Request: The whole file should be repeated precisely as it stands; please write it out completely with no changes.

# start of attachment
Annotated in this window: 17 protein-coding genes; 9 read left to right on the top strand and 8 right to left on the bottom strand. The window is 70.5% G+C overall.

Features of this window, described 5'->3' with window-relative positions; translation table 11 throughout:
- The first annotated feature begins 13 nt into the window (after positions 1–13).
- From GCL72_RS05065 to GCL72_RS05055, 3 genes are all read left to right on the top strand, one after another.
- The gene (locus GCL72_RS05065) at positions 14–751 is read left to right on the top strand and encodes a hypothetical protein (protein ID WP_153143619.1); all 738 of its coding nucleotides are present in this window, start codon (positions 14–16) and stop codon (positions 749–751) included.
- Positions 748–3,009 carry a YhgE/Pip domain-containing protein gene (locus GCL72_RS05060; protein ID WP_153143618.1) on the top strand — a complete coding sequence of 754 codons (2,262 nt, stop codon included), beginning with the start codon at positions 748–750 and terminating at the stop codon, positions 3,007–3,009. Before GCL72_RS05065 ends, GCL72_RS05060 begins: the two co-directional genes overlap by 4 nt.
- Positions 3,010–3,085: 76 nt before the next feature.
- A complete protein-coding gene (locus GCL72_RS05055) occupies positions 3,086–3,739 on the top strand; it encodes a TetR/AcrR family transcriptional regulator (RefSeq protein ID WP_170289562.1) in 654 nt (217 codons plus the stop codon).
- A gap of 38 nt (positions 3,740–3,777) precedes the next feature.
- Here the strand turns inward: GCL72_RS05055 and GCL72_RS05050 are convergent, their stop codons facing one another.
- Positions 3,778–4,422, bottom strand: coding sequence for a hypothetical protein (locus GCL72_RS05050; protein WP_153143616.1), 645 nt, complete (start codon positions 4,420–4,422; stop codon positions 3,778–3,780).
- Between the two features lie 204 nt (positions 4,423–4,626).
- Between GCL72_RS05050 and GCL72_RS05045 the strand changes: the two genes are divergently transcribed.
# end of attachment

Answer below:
Annotated in this window: 17 protein-coding genes; 9 read left to right on the top strand and 8 right to left on the bottom strand. The window is 70.5% G+C overall.

Features of this window, described 5'->3' with window-relative positions; translation table 11 throughout:
- The first annotated feature begins 13 nt into the window (after positions 1–13).
- From GCL72_RS05065 to GCL72_RS05055, 3 genes are all read left to right on the top strand, one after another.
- The gene (locus GCL72_RS05065) at positions 14–751 is read left to right on the top strand and encodes a hypothetical protein (protein ID WP_153143619.1); all 738 of its coding nucleotides are present in this window, start codon (positions 14–16) and stop codon (positions 749–751) included.
- Positions 748–3,009 carry a YhgE/Pip domain-containing protein gene (locus GCL72_RS05060; protein ID WP_153143618.1) on the top strand — a complete coding sequence of 754 codons (2,262 nt, stop codon included), beginning with the start codon at positions 748–750 and terminating at the stop codon, positions 3,007–3,009. Before GCL72_RS05065 ends, GCL72_RS05060 begins: the two co-directional genes overlap by 4 nt.
- Positions 3,010–3,085: 76 nt before the next feature.
- A complete protein-coding gene (locus GCL72_RS05055) occupies positions 3,086–3,739 on the top strand; it encodes a TetR/AcrR family transcriptional regulator (RefSeq protein ID WP_170289562.1) in 654 nt (217 codons plus the stop codon).
- A gap of 38 nt (positions 3,740–3,777) precedes the next feature.
- Here the strand turns inward: GCL72_RS05055 and GCL72_RS05050 are convergent, their stop codons facing one another.
- Positions 3,778–4,422, bottom strand: coding sequence for a hypothetical protein (locus GCL72_RS05050; protein WP_153143616.1), 645 nt, complete (start codon positions 4,420–4,422; stop codon positions 3,778–3,780).
- Between the two features lie 204 nt (positions 4,423–4,626).
- Between GCL72_RS05050 and GCL72_RS05045 the strand changes: the two genes are divergently transcribed.